Dr. White's

Dr. White | Working Through Parking Issues on Campus

Why do we park in the driveway and drive on the parkway? I don’t know, but I can tell you that our administrative team has spent a lot of time thinking about parking this summer on campus. 

Why do we park in the driveway and drive on the parkway? I don’t know, but I can tell you that our administrative team has spent a lot of time thinking about parking this summer on campus. 

It seems adequate parking is the problem everyone notices but no one wants to solve. Who wants to pay $1,500 a space to add parking, especially now with a tax on every designated parking space as an employee benefit? Parking is expensive. 

Construction over the course of the next year will be disruptive — especially concerning parking. Chick-fil-A (CFA) will create the most disruption by closing the sidewalks around the lake, in between  Centennial Library and Milner Business Administration Building, and closing off the very convenient parking lot behind Milner. We do this out of concern for everyone’s safety, with bricks, blocks, cement, and other building supplies constantly coming in and out. 

We did spend time analyzing whether we could create a temporary sidewalk closer to the lake, but the expense made the project unwise. We also tried to buy the house that sits in the middle of our property (108 College St.), which would have allowed us to use the back half for parking, but the owners were not interested in selling at this time. You can join me in praying that we can obtain that property in God’s timing.  

In addition to CFA, the new Civil Engineering Building will also disrupt parking. It will take up the faculty spaces behind the Engineering and Science Center and eliminate all of the resident parking for The Hill for the next year. The new residence hall has also created disruption by closing Varsity Drive this summer, but we hope to have that partially opened soon. Other than Varsity Drive, and the noise/mess that accompanies construction, the new residence hall should be the least disruptive. 

Given that parking on campus was already tight, here are steps we have taken: 

  • Extended the lot in front of Apple that is connected to parking for the Center for Biblical and Theological Studies and Maddox Hall, creating 54 spaces that will replace the 45 lost spaces behind Milner. 
  • Paved a new lot along Bridge Street behind the chemistry labs, which will add 55 parking spaces for the residents of The Hill. This replaces 157 spaces eliminated by the civil engineering construction. 
  • Tore down the Jeremiah House. It was more than 25 years old and a modular home that would have cost too much to renovate. This lot on Varsity Drive and Bridge Street near the Health Sciences Center will add 100 new spaces. 
  • Added a second new lot along Varsity Drive behind the Stevens Student Center that has 114 spaces.
  • Added a lot downtown with 35 spaces for South and Harriman.  

If you are keeping track, this means we have added 358 parking spaces this year while losing 202 spaces. We have increased our parking by 156 spaces for next year and have spent over a half-million dollars on parking this summer. 

The good news is that when Chick-fil-A opens and the Civil Engineering Building is completed in the fall of 2020, we will regain the use of many spaces blocked by construction this year. Altogether, in the fall of 2020, we will have more parking spaces on campus. 

All this being said, this coming year you will encounter some inconvenience, and we apologize for that. Inconvenience often accompanies progress. Knowing human nature, our students will likely want to park where they are not supposed to park, so we will increase our enforcement of these violations. We will do our best to have as little disruption as possible, but we all know the winter months will be uncomfortable.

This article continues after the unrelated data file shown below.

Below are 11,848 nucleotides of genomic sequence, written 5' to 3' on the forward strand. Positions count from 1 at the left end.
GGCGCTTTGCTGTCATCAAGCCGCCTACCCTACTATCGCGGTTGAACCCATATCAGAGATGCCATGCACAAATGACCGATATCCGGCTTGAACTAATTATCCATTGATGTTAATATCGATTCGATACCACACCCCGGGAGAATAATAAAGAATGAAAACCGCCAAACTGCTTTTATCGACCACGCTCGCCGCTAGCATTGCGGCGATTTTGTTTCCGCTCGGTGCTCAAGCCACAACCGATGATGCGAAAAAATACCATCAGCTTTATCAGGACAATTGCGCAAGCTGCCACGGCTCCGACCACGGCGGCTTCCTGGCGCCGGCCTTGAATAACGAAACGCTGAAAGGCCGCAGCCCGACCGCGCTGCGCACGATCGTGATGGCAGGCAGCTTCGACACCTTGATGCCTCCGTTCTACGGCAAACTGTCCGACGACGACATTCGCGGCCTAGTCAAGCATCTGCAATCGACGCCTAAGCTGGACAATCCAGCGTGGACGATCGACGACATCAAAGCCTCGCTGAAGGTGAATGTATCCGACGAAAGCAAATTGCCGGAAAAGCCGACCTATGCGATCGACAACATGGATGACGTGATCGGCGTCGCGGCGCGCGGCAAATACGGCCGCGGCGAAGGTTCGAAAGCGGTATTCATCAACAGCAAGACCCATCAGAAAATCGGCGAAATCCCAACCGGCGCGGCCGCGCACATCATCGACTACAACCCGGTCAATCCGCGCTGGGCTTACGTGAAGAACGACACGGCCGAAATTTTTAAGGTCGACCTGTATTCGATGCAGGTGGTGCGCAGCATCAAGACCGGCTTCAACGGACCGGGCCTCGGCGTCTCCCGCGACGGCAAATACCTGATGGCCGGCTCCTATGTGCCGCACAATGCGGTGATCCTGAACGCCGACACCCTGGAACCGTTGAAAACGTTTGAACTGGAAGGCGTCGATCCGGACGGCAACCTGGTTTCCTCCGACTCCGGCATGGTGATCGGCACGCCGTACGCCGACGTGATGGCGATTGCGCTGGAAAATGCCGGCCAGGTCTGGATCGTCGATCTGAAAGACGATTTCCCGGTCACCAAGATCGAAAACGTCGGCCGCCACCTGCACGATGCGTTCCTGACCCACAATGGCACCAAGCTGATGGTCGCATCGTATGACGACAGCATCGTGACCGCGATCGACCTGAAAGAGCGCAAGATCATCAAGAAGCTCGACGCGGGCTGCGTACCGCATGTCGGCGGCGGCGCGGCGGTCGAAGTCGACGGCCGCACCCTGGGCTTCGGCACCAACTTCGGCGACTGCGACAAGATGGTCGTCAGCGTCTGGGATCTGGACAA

So whether you are driving or parking on campus, you may have questions. Why so much disruption in parking? Why not create more spaces? I can assure you we have spent much of the summer asking those questions. We have spent a lot of money providing additional spaces, and we are trying to be wise in providing adequate solutions to get through the next year. Every time we add a new parking lot, I think back to the concern voiced by our campus master planning consultants, who warned us that we needed to be a pedestrian-friendly campus more than a vehicle-friendly campus. They cautioned us not to create asphalt jungles in the center of campus. 

And yet, of all the problems to have on a university campus in this cultural climate, I’ll take the problem of growth and expansion. I thank the Lord that we are not dealing with laying people off, considering mergers, or pondering the closing of the campus. Many of my colleagues are walking through those deep waters right now. So, whenever we encounter dust, construction, obstructed paths, closed lots, or hear the noise of progress, let’s thank the Lord for His favor toward Cedarville and blessings upon our efforts. He has been far more gracious toward us  than we deserve. 

I look forward to serving alongside you all this year for the Word of God and the Testimony of Jesus Christ. 

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Located in southwest Ohio, Cedarville University attracts 3,711 undergraduate, graduate, and online students to more than 100 areas of study. Founded in 1887 for the Word of God and the Testimony of Jesus Christ, Cedarville is recognized nationally for its authentic Christian community, rigorous academic programs, strong graduation and retention rates, accredited professional and health science offerings, and leading student satisfaction ratings.

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